In his book Imagining India: Ideas for the New Century, Nandan Nilekani, co-founder of Infosys, talks about how the future of India depends not just on simple economic growth, but also on reforms and innovations in all sectors of public life.Today, he has the rank equivalent to that of an Indian Cabinet Minister to put many innovative ideas to practice.
India: Its size, its people, its coming of age.
Swati Prasad is a New Delhi-based freelance journalist who spent much of the mid-1990s and 2000s covering brick-and-mortar industries for some of India's leading publications. Seven years back when she took to freelancing, India was at the peak of its "outsourcing hub" glory and the world of Indian IT, telecom and Internet fascinated her. A self-proclaimed technophobic, Swati loves to report on anything that's remotely alien to her--be it cloud computing, telecom, BPOs, social media, e-government or software and hardware, and also how high-tech sectors impact the Indian economy.
Do companies that wash their hands of several functions--especially "customer care"--by handing over contracts to business process outsourcing (BPO) outfits really "care" about their customers?More importantly, even after nearly a decade of having them around, most call centers remain centers of inefficiencies.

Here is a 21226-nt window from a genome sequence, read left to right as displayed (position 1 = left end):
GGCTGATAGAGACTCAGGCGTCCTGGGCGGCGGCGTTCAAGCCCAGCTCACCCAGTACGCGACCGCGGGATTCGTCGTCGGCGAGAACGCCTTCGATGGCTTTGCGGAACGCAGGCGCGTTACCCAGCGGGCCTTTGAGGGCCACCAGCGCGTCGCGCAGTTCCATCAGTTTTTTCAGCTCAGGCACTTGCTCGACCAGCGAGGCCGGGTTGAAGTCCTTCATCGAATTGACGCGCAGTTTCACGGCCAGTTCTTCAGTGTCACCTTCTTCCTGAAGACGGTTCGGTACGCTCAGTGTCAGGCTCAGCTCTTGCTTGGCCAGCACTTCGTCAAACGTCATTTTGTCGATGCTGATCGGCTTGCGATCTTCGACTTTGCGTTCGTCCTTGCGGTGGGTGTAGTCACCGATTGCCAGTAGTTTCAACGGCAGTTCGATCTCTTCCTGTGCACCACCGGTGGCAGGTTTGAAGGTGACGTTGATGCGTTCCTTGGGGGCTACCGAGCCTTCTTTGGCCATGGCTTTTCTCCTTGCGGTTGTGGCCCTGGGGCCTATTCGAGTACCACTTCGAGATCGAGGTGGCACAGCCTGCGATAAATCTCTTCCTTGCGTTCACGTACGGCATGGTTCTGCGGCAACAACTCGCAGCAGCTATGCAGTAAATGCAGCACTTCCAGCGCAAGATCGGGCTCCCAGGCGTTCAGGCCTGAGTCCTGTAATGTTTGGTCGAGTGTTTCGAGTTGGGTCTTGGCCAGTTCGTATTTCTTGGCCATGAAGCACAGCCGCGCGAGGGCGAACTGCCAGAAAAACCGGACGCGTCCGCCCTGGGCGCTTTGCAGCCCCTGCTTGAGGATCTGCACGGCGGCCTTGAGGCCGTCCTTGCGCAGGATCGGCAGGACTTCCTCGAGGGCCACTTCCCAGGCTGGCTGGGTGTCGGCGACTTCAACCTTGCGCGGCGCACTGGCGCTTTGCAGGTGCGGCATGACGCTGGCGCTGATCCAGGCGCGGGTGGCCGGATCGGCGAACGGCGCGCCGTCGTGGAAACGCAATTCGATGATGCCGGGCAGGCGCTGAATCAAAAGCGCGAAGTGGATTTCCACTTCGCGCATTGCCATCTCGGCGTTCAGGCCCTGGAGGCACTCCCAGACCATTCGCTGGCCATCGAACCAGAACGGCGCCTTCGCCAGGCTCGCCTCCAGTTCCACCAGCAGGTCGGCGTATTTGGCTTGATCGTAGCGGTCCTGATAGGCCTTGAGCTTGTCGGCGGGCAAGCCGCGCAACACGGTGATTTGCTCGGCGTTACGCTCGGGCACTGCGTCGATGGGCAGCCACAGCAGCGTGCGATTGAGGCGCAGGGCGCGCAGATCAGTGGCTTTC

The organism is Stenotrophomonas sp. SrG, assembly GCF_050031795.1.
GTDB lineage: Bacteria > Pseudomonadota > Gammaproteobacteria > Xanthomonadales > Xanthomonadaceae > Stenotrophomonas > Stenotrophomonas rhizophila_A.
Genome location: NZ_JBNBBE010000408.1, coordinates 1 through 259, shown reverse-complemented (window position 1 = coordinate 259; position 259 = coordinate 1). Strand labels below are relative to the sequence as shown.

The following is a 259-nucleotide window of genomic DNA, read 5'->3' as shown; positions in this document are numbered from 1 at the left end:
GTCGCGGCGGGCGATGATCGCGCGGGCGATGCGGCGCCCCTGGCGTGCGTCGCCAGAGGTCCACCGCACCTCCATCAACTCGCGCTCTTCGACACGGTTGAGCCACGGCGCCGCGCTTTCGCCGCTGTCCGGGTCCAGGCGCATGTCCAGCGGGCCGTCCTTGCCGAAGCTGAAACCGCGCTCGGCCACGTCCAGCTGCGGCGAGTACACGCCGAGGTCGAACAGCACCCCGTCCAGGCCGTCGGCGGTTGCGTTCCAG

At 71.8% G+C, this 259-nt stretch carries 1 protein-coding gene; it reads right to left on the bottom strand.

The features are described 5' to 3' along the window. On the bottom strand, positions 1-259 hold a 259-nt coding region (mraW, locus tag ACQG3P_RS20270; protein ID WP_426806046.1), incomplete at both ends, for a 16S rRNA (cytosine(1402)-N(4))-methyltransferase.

Sentiments undoubtedly play an important role in an economy. In recent times, we have seen how sentiments can swing consumer and investor behavior, thereby affecting the economy in some manner or the other.
I am not exactly a TV buff. In fact, I hardly watch TV.
It is election time here in India, and there is not a dull moment on TV-–shoes are being hurled at some politician or the other; candidates are making offensive speeches and remarks, and there is always news about how many fake voter ID cards are being found in various constituencies. The great Indian political circus is in full swing.
Artificial intelligence is getting more intelligent by the day. And honestly, this is something that scares me.
During the mid- and late-1990s, multinational carmakers were launching older editions of their hot-selling cars in the Indian market. Rumors were that some MNCs even brought in their junked plant material and machinery into India, in the name of foreign direct investment.
Strange things tend to happen during a recession. A recent report by Economist Intelligence Unit (Global Economic Outlook 2009-10) states that during recession, lipstick sales tend to go up.
Habits can change fast. For decades, I would head for two things in the morning--a hot cup of tea and a bunch of newspapers.
On Feb. 6, I received an invitation from a friend to join a group on Facebook--A Consortium of Pub-going, Loose and Forward Women.